Within the core of each supporters’ group, the rivalry is exactly as you’d see from afar: A bunch of people who love their teams and fellow fans, have bought into the role of supporter, and are playing the role out at its highest levels. They’re the people who rent the buses, make the tifo, and get the tattoos that end up shared across social media. They’re also the fans that lead ESPN promo reels and your favorite long-form culture pieces, but everytime I see that coverage, I think of the rest of the people that are filling the stadiums. They’re not the fans that fuel “hatred” any more than Lakers fans hate Clippers fans. They’re not taxi drivers that take me out of my way to justify their fandom, and they’re not people staying late in bars to talk about games two years out.

They’re people who recognize the place of rivalries but don’t define their fandom by them. They define their fandom by going to games, the occasional bus trip, and just being a part of the sport. Soccer is their favorite hobby, not their life. In cities where you’re likely to be working beside University of Washington and University of Oregon alums, it takes too much energy to make sports into divisions.

Within Cascadia, Portland and Seattle were two products of the same style of life. One has become the hub of the region. The other has evolved into a complementary jewel."

I wish I’d known that six years ago. When I chose Portland’s lower cost of living, I expected the hype to play out, mostly because I had seen examples of that hype in the years before. But what I found were two cities that have as much in common as the cities I came from. Los Angeles and San Diego share a culture, just different implementations of it. Within Cascadia, Portland and Seattle were two products of the same style of life. One has become the hub of the region. The other has evolved into a complementary jewel.

That seems to be how people outside the Northwest see the region. When they think about soccer in Cascadia, they don’t marvel at why Portland is successful at the same time Seattle’s thriving. They don’t see it as coincidental, or even similar, no more so than something can be similar to itself. The two cities, cultures and fan bases exist as siblings: products of the same source.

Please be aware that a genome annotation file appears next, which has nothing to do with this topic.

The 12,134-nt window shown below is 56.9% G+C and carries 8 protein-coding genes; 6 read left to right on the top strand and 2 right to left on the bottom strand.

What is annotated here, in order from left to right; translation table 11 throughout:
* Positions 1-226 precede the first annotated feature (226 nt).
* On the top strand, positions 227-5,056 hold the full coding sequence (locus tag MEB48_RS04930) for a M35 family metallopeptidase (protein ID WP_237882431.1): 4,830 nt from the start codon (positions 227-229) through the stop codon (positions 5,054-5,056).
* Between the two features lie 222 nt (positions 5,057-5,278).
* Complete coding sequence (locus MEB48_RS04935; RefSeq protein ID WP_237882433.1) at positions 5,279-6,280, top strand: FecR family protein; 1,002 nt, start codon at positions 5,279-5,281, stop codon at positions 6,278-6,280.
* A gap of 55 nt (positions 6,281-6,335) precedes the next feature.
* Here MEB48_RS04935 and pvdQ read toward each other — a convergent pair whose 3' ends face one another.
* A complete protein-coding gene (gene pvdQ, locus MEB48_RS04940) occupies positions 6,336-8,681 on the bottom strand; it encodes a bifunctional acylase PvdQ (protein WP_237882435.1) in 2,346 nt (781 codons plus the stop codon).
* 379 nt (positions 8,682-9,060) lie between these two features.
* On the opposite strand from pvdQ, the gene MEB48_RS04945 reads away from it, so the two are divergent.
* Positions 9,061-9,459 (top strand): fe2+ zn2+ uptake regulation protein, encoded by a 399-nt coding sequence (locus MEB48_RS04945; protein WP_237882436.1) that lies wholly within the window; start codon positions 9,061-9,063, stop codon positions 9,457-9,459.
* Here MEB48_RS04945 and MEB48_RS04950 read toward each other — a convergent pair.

Now I spend a week a month in Seattle. I usually spent another week outside the Northwest and two in Portland. For all the Portland friends I’ve made in six years in Cascadia (some of whom will vehemently disagree with this post), I seem to have just as many in Seattle. All seem to suspect I secretly support the other side, but seemingly with a pride at having made the region into an MLS nirvana, all have immensely helped my work since I moved north.

Troy Wayrynen-USA TODAY Sports

Timbers tifo earlier this season. (Troy Wayrynen-USA TODAY Sports)

It’s why, last month, I became a member of both the 107 Independent Supporters Trust and Emerald City Supporters. I’ve been reticent to write about it before, since using it gives the impression I only joined for the content; that isn’t the case. Ever since I moved to Portland, though, I promised myself I’d become a 107ist, if for no other reason than to have a voice in how soccer grows in a community I adore. However, when it came time to join, I realized I owe as much of my love for this region’s soccer to ECS as I do my neighbors in Portland.

Starting Sunday, the Sounders and Timbers play each other two times in eight days, games that could go a long way to deciding which of Cascadia’s teams make the postseason. With the Vancouver Whitecaps sitting between the two clubs in the standings, the region’s other team will be pulled into the fray, though as always, the focus will be on the other two.

Within that focus, the differences between the two soccer cultures will be magnified, and fans will surely claim to truly hate the others. In the broader picture, though, Cascadia derbies should be celebrations of what U.S. soccer has become. And for me, the coming week gives me two chances to appreciate what my communities are contributing to the sport.

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Richard Farley is the West Coast Editor of FourFourTwo USA. Follow him on Twitter @richardfarley.